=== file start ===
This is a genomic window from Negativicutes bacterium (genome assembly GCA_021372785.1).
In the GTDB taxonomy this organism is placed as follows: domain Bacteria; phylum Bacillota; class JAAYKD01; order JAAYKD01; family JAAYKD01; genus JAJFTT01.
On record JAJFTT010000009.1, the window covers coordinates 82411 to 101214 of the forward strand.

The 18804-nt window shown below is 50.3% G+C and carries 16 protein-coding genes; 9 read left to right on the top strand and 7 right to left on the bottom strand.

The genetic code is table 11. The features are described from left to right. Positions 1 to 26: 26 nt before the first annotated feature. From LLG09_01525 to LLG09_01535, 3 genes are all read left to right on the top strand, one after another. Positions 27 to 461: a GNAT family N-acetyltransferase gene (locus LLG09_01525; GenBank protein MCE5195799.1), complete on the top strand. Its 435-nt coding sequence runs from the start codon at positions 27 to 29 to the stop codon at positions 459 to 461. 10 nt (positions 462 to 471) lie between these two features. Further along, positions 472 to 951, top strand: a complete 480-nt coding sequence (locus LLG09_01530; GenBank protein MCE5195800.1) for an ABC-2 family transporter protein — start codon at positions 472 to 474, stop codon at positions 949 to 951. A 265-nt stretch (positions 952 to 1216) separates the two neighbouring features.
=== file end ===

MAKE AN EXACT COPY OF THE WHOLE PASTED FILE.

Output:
This is a genomic window from Negativicutes bacterium (genome assembly GCA_021372785.1).
In the GTDB taxonomy this organism is placed as follows: domain Bacteria; phylum Bacillota; class JAAYKD01; order JAAYKD01; family JAAYKD01; genus JAJFTT01.
On record JAJFTT010000009.1, the window covers coordinates 82411 to 101214 of the forward strand.

The 18804-nt window shown below is 50.3% G+C and carries 16 protein-coding genes; 9 read left to right on the top strand and 7 right to left on the bottom strand.

The genetic code is table 11. The features are described from left to right. Positions 1 to 26: 26 nt before the first annotated feature. From LLG09_01525 to LLG09_01535, 3 genes are all read left to right on the top strand, one after another. Positions 27 to 461: a GNAT family N-acetyltransferase gene (locus LLG09_01525; GenBank protein MCE5195799.1), complete on the top strand. Its 435-nt coding sequence runs from the start codon at positions 27 to 29 to the stop codon at positions 459 to 461. 10 nt (positions 462 to 471) lie between these two features. Further along, positions 472 to 951, top strand: a complete 480-nt coding sequence (locus LLG09_01530; GenBank protein MCE5195800.1) for an ABC-2 family transporter protein — start codon at positions 472 to 474, stop codon at positions 949 to 951. A 265-nt stretch (positions 952 to 1216) separates the two neighbouring features.